IBM and GENCI drive supercomputing closer to exascale
IBM and GENCI, the French national supercomputing agency, have announced a collaboration aimed at speeding up the path to exascale computing – giving GENCI access to some of the most advanced high performance computing technologies stemming from the rapidly expanding OpenPOWER foundation.
As part of the collaboration, GENCI will examine the impact and requirements of POWER’s open architecture on scientific applications, intending to foster a deeper understanding of application requirements as the computing industry advances towards the era of exascale computing.
The collaboration will attempt to take full advantage of the impact of OpenPOWER-based innovations such as the connection of Nvidia GPUs to POWER processors through Nvidia's high-speed NVLink interconnect. In addition Mellanox EDR 100Gbps InfiniBand switches can exploit IBM’s Coherent Application Processor Interface (CAPI) to dramatically improve solution performance.
‘If we want to continue to address the challenges of the French scientists and engineers, we need to anticipate the rise of new high performance computing architectures that bring us closer to exascale,’ stated Catherine Riviere, CEO of GENCI.
Working closely with supercomputing experts from IBM, GENCI will have access to some of IBM's most advanced high performance computing technologies being developed by, or in conjunction with, the OpenPOWER ecosystem. OpenPOWER has been growing rapidly, it now consists of more than 140 OpenPOWER foundation members and thousands of developers worldwide. The collaboration, planned to run for at least 18 months, focuses on readying complex scientific applications for systems currently in development. These systems are expected to be in excess of more than 100 petaflops, the next logical step towards exascale.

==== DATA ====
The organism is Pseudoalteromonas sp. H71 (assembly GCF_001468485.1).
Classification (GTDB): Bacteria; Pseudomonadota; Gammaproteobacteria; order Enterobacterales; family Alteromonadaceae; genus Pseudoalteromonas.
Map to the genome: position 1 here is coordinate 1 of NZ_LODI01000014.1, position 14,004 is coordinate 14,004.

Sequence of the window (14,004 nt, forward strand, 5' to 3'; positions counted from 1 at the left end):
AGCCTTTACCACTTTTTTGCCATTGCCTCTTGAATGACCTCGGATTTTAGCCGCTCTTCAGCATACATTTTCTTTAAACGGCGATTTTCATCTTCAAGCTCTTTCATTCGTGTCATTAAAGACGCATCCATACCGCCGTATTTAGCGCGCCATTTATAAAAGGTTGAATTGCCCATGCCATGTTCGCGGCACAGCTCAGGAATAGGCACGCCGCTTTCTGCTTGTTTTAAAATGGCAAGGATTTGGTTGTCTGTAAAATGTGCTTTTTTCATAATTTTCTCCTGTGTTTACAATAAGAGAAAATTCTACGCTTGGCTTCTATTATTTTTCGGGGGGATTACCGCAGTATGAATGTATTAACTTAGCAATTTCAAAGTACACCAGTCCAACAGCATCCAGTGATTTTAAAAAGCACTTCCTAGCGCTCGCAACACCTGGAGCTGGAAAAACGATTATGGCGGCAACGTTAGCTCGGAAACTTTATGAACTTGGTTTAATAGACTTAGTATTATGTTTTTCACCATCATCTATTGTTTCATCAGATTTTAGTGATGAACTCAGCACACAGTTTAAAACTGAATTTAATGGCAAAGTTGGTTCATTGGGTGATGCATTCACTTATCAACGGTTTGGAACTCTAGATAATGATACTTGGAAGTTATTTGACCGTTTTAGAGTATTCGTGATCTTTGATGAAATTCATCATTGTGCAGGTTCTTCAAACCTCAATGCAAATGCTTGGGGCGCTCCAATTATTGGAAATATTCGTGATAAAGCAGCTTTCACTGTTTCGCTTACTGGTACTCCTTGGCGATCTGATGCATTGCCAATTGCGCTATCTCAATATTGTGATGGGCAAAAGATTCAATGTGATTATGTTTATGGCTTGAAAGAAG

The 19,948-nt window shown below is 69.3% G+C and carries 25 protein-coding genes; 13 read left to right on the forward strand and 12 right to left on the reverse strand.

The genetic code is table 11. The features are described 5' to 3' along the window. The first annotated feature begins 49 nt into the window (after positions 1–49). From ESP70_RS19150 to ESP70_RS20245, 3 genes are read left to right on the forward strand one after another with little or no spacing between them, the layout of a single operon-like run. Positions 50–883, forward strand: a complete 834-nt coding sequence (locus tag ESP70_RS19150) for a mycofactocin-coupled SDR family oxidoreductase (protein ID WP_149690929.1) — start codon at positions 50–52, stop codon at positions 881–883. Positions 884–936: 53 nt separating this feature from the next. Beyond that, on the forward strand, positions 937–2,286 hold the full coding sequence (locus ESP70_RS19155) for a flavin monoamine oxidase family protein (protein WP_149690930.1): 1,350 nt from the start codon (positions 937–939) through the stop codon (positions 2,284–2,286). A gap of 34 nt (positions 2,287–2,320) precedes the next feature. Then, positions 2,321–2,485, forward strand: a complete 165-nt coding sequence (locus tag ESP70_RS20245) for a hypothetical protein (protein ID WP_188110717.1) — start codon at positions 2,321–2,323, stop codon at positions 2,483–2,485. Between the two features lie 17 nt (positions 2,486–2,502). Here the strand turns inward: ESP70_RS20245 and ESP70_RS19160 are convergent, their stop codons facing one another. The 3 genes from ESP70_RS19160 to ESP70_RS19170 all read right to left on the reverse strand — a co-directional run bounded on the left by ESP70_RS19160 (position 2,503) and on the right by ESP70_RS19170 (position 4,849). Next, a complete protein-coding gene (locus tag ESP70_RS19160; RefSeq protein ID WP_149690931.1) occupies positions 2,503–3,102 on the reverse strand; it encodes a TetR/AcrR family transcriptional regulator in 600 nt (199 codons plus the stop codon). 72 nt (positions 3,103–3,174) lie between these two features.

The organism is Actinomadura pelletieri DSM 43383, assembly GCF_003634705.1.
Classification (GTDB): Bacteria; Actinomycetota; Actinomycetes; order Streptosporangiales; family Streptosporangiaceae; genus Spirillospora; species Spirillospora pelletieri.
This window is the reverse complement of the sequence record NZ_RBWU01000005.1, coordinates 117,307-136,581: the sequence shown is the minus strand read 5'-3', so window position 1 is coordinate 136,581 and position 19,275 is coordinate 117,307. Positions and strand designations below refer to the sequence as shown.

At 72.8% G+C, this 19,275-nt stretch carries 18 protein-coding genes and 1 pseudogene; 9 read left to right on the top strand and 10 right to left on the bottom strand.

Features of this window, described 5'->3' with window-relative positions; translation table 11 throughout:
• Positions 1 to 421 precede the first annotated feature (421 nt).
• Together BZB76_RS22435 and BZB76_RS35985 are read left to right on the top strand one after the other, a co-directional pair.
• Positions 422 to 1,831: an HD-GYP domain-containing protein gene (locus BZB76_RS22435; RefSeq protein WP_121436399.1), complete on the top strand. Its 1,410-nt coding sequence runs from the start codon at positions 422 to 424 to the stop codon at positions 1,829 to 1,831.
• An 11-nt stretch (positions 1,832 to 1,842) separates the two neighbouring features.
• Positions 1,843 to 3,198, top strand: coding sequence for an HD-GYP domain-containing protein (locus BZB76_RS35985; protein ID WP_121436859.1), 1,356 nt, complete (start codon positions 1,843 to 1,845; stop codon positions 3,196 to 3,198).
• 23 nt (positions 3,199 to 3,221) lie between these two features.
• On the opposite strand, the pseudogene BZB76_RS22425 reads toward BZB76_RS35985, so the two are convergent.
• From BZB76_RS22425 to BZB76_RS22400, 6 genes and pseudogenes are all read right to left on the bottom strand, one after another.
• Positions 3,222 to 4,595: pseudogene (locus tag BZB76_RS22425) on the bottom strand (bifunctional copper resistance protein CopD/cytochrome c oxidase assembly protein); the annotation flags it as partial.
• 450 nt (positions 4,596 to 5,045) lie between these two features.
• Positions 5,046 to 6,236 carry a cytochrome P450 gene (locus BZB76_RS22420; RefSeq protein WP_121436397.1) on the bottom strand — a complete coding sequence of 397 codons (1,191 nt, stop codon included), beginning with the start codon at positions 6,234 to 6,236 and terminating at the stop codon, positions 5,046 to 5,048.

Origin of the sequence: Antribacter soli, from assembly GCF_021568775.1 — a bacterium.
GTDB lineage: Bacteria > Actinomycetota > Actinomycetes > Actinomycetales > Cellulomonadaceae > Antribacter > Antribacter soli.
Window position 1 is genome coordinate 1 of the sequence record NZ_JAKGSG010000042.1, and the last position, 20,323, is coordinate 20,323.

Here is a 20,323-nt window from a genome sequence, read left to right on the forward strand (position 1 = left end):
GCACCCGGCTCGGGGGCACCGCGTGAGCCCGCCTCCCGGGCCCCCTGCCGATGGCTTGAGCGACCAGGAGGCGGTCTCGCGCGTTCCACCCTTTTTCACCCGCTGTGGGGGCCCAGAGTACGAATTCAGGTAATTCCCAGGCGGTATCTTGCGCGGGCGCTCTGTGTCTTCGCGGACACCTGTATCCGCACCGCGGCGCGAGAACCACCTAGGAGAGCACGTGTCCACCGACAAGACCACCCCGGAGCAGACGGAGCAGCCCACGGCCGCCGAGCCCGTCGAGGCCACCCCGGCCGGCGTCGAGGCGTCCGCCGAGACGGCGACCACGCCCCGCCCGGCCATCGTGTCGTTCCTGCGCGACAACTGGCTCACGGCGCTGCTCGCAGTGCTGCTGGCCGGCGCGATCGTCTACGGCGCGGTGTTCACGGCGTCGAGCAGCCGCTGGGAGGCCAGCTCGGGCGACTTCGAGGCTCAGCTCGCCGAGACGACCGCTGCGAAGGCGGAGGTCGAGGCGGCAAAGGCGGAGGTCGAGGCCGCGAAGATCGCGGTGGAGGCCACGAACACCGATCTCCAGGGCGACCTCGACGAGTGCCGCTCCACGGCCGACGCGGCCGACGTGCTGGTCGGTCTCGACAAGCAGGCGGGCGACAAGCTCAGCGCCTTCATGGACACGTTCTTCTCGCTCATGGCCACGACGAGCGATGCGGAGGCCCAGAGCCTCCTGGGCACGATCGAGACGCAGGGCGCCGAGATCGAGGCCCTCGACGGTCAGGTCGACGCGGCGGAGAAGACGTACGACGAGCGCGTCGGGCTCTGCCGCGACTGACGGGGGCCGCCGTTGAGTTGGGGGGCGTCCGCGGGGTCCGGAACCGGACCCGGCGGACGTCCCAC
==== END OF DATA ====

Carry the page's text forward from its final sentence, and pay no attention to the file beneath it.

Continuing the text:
Experts from GENCI and French research organisations, in collaboration with IBM, plan to work on understanding the evolution of programming models, considering MPI and OpenMP as a first step for shared memory multiprocessing programming. Alternative application program interfaces will also be considered, given potential changes may be required as systems move closer toward exascale.
Currently the fastest systems in the world perform between 10 and 33 petaflops, or 10 to 33 million billion calculations per second – roughly one to three per cent the speed of exascale. Although some experts believe that raw FLOPs performance may not be the best way to derive a supercomputers true application performance - as reported in 'Exascale: expect poor performance' - it remains the deafult standard for the HPC industry .
IBM will provide dedicated technical experts to support application porting and optimisation efforts as well as organising, along with GENCI, education and porting sessions. This collaboration will be supported by the newly created POWER Acceleration and Design Center in Montpellier as part of the partnership established with both Nvidia and Mellanox. The centre will provide technical expertise around scientific applications, programming models and systems, as well as early access to forthcoming 2016 platforms and the latest innovative technologies (Nvidia NVLink, IBM CAPI), the IBM high performance computing software stack and the Nvidia Tesla Accelerated Computing Platform.
'The work we are doing with GENCI – bringing together some of the best minds in science and information technology – is a collaborative effort on a grand scale involving not just GENCI and IBM, but thousands of developers contributing to the rapidly expanding OpenPOWER ecosystem worldwide,’ said Michel Teyssedre, CTO of IBM France. ‘We fully expect our collaborative efforts will produce innovations capable of moving the supercomputing industry that much closer to exascale.’